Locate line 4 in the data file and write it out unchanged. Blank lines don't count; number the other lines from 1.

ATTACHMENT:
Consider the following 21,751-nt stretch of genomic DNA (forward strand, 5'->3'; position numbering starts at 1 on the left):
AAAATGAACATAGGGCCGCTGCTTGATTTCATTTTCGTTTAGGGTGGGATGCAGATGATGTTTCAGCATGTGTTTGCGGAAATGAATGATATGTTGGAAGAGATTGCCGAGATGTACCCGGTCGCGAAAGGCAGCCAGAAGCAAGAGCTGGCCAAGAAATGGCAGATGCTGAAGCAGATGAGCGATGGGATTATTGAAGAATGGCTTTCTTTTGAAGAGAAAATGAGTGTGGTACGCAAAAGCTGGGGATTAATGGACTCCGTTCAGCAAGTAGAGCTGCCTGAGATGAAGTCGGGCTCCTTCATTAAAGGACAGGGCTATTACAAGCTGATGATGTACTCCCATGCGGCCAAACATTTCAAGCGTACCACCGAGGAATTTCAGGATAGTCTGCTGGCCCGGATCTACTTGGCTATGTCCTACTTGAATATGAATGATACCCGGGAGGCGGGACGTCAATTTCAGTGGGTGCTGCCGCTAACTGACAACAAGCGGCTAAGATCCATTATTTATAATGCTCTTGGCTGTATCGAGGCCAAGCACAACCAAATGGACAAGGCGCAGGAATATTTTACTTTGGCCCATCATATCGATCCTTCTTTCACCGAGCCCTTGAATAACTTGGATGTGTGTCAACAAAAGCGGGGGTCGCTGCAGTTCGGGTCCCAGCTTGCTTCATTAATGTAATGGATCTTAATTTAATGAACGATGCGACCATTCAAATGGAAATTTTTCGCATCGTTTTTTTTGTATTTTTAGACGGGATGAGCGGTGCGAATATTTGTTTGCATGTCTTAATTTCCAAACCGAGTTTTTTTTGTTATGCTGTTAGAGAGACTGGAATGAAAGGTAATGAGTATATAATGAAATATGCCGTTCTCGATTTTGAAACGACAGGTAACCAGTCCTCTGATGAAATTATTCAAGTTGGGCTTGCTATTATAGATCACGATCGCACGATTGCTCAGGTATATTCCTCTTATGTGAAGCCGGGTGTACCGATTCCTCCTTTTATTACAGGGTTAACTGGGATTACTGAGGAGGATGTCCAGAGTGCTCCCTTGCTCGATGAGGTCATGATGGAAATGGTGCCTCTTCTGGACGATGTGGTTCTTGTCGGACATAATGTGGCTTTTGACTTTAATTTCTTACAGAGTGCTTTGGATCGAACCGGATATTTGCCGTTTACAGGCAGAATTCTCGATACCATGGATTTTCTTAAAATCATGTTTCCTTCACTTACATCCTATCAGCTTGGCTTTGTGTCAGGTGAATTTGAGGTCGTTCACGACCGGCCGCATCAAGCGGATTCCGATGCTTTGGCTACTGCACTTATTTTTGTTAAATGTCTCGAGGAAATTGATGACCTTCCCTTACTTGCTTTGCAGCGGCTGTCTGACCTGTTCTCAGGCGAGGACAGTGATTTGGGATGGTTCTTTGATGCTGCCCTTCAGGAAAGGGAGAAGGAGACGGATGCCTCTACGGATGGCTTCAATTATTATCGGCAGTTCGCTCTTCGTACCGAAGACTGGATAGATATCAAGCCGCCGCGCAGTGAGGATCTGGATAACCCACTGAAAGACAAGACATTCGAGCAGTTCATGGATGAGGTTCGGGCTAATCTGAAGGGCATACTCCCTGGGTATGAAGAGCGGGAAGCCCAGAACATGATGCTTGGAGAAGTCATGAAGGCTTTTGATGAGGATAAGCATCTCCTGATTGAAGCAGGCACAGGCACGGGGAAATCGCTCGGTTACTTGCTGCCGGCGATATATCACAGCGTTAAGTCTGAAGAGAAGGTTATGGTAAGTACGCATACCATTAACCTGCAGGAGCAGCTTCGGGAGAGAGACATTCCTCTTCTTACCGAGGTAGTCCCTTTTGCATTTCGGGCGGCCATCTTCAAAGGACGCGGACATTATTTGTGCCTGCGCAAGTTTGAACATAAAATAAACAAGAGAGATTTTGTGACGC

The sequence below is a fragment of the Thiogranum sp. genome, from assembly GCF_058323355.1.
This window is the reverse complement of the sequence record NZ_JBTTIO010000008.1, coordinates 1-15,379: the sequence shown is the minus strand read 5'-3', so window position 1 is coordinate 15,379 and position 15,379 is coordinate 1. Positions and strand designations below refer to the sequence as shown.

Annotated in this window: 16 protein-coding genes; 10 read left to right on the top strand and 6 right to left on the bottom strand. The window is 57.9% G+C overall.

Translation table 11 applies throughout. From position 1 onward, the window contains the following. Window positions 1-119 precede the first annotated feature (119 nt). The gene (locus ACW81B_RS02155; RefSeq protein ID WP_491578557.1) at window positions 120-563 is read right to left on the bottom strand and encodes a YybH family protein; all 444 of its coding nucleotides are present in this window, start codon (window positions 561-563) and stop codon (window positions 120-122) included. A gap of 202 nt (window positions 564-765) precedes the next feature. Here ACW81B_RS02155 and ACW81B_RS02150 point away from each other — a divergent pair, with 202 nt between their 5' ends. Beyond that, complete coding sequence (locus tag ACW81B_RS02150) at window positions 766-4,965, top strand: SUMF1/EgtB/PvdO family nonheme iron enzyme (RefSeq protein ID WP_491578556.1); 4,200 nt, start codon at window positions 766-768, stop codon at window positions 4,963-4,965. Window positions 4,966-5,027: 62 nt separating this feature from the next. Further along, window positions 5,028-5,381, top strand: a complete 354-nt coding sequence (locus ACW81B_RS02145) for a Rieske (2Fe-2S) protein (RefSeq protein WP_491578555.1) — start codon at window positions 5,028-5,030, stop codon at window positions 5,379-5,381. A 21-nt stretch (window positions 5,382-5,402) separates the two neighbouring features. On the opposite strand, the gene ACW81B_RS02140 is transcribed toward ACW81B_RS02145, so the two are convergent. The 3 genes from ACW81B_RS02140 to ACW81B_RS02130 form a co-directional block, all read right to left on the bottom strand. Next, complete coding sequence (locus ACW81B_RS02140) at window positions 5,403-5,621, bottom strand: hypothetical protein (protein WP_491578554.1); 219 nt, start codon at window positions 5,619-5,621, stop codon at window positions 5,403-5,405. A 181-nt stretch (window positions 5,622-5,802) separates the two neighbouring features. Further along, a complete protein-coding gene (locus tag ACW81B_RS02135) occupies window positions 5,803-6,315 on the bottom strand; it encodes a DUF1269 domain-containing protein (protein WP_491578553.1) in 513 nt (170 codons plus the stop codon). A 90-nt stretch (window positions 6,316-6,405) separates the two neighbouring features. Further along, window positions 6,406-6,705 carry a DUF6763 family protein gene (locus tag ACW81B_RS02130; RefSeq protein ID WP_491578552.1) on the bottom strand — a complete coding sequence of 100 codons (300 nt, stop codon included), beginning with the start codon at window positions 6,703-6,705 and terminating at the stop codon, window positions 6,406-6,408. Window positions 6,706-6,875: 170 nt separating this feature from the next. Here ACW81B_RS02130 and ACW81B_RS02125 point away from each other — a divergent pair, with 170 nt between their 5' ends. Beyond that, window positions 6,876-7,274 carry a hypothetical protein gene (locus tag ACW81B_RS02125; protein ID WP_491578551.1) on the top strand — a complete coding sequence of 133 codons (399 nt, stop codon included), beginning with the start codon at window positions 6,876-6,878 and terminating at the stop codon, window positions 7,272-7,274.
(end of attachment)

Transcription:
This window is the reverse complement of the sequence record NZ_JBTTIO010000008.1, coordinates 1-15,379: the sequence shown is the minus strand read 5'-3', so window position 1 is coordinate 15,379 and position 15,379 is coordinate 1. Positions and strand designations below refer to the sequence as shown.